This photo was taken no more than 2 seconds after the collision that triggered the airbags, which are now in the process of deflating. The driver and his passenger are still in the car, stunned. Possibly through distraction, the car driver had just collided with the back of a stationary truck — not an “accident,” an act of negligence; a collision. Copyright image.
  • Laws for occupant protection, child passenger restraints, teen driver safety, impairment and distraction work and states should take action now.  [In addition, at ADoNA — as part of the ‘extensive public education’ mentioned in the third bullet point, above — we strongly promote the need for vastly improved state drivers manuals, to match global best practices in this field, together with significantly improved student-driver training and testing. Until the eventual point in time when fully-autonomous, self-driving vehicles are the only mode, this will remain extremely important.]
Burning vehicle on the shoulder.  (Copyright image, 2012.)
  • Each day on average 100 people are killed and 6,500 more are injured in the USA in motor vehicle crashes. Combining strong safety laws with proven advanced vehicle technologies will be key to bringing down this preventable carnage on our roads.

It is time we all got together to help the USA move from being the long-term, least-safe of 30 developed nations, in terms of road deaths, to becoming one of the safest, and then on to the crucial goal of zero!

Visit the Road To Zero web page.

Author: EddieWren

Eddie Wren is the CEO and Chief Instructor at Advanced Drivers of North America. His driver safety background is given at: http://www.advanceddrivers.com/ceochief-instructors-resumecvbio/

2 thoughts on “Advanced Drivers of North America has joined the Road to Zero Coalition”

  1. I can confidently predict that USA will never reach zero road deaths because
    a) you place individual freedom to do what you like above the need to protect life,
    b) there is no Federal Agency that has absolute powers; individual States treasure their independence more than life itself
    c) it’s just not in the American psyche to regulate to that extent; to introduce and enforce regulations which would be necessary would be seen as depriving the individual citizen of their rights – just look at the scenario of gun law as an example.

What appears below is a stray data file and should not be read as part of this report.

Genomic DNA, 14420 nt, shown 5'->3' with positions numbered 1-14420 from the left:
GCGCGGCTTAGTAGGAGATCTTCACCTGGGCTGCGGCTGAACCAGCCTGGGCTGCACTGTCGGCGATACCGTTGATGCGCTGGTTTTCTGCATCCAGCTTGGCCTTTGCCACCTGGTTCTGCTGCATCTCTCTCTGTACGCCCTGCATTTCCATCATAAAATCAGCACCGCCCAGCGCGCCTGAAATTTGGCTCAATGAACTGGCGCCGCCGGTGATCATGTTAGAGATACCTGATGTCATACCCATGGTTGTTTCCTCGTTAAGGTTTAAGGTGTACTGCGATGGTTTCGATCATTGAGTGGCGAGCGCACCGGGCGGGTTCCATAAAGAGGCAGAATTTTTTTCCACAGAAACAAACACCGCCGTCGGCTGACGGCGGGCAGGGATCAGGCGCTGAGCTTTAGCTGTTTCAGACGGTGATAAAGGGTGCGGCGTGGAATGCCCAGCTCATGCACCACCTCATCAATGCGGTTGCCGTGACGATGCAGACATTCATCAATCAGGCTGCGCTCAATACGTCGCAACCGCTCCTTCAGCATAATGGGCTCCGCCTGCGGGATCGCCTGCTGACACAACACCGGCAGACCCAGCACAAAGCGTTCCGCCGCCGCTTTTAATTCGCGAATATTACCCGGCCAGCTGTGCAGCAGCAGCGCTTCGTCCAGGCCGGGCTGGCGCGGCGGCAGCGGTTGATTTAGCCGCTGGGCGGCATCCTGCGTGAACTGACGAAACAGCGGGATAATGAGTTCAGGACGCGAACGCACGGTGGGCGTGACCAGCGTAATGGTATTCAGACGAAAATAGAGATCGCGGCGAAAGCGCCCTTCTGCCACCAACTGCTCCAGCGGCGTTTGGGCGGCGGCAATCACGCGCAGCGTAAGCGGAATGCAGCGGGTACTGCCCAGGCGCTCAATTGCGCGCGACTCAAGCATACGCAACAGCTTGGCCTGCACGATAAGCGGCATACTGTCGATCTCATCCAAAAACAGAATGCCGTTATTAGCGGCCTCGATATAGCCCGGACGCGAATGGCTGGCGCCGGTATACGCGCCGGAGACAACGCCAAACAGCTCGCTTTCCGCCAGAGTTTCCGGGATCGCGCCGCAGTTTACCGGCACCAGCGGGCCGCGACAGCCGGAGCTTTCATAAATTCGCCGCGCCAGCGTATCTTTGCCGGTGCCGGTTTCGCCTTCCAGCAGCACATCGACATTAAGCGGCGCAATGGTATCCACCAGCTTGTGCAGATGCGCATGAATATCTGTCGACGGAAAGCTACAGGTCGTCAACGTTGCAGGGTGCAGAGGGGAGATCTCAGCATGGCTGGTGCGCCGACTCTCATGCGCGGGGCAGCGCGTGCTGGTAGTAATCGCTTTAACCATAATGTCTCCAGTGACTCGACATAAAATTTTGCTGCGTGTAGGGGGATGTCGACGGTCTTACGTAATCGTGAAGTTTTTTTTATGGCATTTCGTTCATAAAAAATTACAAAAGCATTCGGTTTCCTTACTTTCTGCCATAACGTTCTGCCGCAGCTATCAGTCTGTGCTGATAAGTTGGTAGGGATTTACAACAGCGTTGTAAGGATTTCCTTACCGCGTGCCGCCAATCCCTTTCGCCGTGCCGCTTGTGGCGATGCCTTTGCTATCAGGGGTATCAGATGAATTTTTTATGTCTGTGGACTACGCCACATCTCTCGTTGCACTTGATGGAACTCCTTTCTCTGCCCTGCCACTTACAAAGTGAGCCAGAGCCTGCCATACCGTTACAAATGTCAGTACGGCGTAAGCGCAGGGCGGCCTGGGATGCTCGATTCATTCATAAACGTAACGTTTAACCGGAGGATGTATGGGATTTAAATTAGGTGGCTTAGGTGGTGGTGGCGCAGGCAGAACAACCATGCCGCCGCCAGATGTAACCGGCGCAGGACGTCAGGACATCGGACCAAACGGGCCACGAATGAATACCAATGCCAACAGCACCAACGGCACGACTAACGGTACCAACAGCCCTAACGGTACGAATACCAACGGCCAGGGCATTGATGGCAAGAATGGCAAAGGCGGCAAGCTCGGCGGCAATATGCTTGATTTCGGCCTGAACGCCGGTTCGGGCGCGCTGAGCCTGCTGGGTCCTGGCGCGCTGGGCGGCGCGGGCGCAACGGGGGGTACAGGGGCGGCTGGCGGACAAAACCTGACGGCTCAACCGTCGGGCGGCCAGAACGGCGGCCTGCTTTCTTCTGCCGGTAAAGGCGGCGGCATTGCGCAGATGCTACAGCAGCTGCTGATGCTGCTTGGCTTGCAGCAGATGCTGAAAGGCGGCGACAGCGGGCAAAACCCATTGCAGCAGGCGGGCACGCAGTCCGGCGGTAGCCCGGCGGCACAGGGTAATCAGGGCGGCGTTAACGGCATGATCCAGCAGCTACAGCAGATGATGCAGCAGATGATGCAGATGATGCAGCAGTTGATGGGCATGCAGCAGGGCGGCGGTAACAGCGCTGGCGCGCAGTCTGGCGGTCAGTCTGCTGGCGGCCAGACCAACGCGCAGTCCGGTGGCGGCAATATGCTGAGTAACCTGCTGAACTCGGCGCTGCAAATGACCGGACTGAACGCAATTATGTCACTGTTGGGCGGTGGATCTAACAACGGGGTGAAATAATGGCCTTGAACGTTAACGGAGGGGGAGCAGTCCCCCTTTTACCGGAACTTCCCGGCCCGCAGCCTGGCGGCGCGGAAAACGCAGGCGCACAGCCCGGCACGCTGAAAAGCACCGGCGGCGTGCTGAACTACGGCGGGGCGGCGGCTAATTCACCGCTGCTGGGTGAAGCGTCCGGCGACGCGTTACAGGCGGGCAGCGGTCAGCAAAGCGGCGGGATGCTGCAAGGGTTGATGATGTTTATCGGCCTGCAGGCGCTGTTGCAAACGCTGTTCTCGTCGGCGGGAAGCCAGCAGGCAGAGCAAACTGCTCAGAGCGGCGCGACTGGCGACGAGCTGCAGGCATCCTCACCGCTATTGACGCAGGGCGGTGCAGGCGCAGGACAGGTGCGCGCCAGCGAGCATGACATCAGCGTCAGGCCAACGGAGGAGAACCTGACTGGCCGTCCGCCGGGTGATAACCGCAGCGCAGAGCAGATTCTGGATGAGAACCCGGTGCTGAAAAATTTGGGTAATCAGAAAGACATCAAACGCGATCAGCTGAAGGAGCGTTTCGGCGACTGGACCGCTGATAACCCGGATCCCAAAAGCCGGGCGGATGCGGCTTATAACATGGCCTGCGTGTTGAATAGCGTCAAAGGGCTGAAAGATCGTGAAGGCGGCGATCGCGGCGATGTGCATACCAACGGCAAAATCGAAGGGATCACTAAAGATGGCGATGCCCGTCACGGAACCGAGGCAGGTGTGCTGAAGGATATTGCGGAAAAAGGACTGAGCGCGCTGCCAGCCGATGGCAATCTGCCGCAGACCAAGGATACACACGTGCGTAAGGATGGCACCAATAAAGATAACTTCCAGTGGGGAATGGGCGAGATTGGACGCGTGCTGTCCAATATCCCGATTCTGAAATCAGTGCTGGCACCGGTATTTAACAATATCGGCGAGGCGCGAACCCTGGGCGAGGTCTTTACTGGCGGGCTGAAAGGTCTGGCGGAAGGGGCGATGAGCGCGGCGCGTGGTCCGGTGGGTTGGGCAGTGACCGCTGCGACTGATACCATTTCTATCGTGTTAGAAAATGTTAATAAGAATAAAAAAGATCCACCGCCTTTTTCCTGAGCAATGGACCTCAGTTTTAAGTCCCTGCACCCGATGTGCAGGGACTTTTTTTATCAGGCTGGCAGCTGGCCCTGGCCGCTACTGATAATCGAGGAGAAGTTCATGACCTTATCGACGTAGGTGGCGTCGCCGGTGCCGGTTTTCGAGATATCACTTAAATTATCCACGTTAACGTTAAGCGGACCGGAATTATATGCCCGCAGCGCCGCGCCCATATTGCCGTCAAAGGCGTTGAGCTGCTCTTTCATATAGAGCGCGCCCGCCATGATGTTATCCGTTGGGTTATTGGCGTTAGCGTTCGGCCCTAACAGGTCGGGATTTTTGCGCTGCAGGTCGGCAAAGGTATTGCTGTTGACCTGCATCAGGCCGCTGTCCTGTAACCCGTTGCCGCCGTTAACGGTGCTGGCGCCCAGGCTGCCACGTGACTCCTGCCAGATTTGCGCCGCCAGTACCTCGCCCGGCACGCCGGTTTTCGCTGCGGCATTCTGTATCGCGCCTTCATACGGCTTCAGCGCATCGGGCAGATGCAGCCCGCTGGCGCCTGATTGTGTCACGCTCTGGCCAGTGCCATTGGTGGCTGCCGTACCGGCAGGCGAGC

1. I don’t doubt that you are correct, Lance, about the USA never reaching ‘zero’, but to be honest, do you ever expect any country to do so? None-the-less, I very much share your concerns.

      From our point of view, the most important aspect of this is that at long last the USA has actually expressed a tangible target, albeit one that is well into the future. The last time a solid target was expressed by the U.S. it was set by the then Secretary of Transportation Norman Minetta, around 2007-08, with a goal for 2010, but as soon as he was replaced in his post the said target was instantly swept under the carpet and — if memory of the details serves me correctly — has still never been met.

      In the notes I have added to the above article, on behalf of ADoNA, I hope you see that I have tried to draw attention to the need for more adoption of global best practices, not just ‘Target Zero’ no matter how good that is. Sweden didn’t arrive at its own jumping-off point for target zero without a lot more safety measures already in place, and I don’t think it is at all realistic for the USA to believe it can leapfrog all of those other measures and still achieve the same level of result. Your own comments certainly touch upon some very pertinent points.